Posted On: 2006-07-03Length: 12:53
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Raising a child? It often comes with a hefty price tag. If you're bringing up baby, we'll tell you more about the bottom line in this Fidelity Personal Finance podcast.
Your children are priceless, or so you think, until you take a step back and look at what it costs to raise them. According to the U.S. Department of Agriculture, or USDA, if you make $70,200 or more a year, you could spend as much as $269,520 to raise a child to the age of 18. And that doesn't even include college. Even if your family's income is lower, the numbers are still daunting. For families making $41,700 to $70,200 a year, the USDA estimates total child-rearing expenses at $184,320. For families making less than $41,700 a year it's $134,370. That's up to age 18, by the way. No one likes to put a price tag on their child. But finances do factor into your growing family's needs. A former attorney and author named Brette Sember, reassures us that child-rearing expenses build gradually, so you do have time to plan ahead. She's author of Your Practical Pregnancy Planner, everything you need to know about the financial and legal aspects of preparing for our new baby. The point is, the more you can anticipate these costs, the more successfully you may be able to meet them.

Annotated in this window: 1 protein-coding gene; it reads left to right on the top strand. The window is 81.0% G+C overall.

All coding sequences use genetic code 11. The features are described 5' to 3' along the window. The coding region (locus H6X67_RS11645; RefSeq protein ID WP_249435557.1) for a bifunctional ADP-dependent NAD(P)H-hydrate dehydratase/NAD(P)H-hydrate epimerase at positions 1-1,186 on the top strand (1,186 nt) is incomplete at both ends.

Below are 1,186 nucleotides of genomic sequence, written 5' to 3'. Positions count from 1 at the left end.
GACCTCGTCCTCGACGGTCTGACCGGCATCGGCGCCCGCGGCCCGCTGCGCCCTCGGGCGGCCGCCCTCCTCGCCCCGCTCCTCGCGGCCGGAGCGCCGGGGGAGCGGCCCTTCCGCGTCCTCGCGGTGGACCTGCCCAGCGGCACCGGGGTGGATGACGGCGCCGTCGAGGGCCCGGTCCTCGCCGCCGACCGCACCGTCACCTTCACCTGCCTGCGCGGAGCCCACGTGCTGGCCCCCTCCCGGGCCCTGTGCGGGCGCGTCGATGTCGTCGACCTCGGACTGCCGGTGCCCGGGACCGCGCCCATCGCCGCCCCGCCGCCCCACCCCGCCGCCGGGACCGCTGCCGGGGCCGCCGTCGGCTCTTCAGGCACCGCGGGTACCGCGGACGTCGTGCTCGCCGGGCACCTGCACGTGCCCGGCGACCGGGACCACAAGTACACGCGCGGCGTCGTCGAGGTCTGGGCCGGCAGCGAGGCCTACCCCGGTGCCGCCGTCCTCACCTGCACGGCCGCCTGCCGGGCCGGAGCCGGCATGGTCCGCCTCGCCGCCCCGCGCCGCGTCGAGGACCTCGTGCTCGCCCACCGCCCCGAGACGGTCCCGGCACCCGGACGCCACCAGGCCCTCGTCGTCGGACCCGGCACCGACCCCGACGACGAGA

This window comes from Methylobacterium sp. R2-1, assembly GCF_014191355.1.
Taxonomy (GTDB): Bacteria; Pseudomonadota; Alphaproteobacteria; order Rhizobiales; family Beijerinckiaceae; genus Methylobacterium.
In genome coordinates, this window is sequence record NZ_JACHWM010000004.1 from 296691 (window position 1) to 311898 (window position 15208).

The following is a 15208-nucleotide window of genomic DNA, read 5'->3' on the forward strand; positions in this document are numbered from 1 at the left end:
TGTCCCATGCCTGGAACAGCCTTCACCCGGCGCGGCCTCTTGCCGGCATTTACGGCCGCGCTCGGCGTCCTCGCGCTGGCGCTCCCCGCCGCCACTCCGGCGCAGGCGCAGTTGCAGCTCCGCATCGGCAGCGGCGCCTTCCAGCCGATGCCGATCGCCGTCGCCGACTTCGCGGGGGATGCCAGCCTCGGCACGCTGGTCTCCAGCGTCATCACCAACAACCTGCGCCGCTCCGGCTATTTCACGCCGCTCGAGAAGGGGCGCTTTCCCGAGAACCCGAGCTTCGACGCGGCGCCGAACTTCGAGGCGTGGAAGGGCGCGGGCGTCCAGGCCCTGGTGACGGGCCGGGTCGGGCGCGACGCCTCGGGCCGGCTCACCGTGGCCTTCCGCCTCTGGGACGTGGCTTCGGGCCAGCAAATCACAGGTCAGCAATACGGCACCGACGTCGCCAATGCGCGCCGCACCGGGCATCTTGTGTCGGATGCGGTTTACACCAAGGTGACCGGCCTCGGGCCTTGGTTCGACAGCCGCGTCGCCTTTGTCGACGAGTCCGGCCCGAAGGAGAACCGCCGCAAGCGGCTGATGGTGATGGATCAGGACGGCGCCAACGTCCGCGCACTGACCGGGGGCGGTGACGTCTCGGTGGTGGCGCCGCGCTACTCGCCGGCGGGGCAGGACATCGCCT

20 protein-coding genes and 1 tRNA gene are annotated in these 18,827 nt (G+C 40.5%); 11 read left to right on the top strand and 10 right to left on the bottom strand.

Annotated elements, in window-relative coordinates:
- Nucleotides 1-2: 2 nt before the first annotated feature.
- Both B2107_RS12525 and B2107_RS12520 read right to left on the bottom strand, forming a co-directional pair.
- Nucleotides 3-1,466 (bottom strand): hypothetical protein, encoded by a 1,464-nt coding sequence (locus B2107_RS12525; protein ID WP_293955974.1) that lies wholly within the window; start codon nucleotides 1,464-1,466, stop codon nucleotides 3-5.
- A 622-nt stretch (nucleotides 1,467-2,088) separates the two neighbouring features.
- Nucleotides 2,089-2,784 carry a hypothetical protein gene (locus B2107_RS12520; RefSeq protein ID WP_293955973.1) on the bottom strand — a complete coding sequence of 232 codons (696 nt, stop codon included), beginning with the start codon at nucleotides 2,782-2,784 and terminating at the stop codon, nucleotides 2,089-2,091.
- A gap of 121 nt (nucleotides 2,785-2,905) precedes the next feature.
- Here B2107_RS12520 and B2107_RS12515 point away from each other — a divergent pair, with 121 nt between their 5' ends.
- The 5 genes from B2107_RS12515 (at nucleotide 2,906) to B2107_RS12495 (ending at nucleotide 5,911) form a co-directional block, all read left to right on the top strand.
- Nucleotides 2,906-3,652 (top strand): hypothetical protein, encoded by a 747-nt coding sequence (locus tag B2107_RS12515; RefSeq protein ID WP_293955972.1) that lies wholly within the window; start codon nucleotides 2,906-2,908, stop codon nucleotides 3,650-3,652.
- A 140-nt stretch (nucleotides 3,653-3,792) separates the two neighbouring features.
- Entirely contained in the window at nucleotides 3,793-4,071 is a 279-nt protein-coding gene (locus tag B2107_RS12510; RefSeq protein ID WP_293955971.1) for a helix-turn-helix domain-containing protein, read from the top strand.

How much will kids cost? How much you'll spend raising your kids may depend on many factors, including the number of children in your family, your income level, and the type of health care coverage you have. The USDA breaks child-rearing expenses into major categories, including housing, food, transportation, clothing, health care, child care, education, and miscellaneous expenses, that is, entertainment and personal care. Housing, which ranges from 33 to 37 percent your total bill, is by far the biggest expense incurred in raising children. Next comes food, which accounts for 15 to 20 percent of total expenses. Transportation costs range from 13 to 14 percent. Miscellaneous expenses are 10 to 12 percent, child care, education at 9 to 13 percent, health care at 8 percent, and finally clothing, at 6 percent of total child rearing costs. These statistics come from Expenditures on Children by Families, 2004, from the United States Department of Agriculture, Center for Nutrition, Policy and Promotion. What these figures don't include are lost earnings and/or career opportunities for a spouse that stays home with the kids, and more importantly, college tuition. According to the College Board, the bill for college, tuition plus room and board, for the 2004-2005 tuition year, averaged $10,659 at a four-year public college, and $23,800...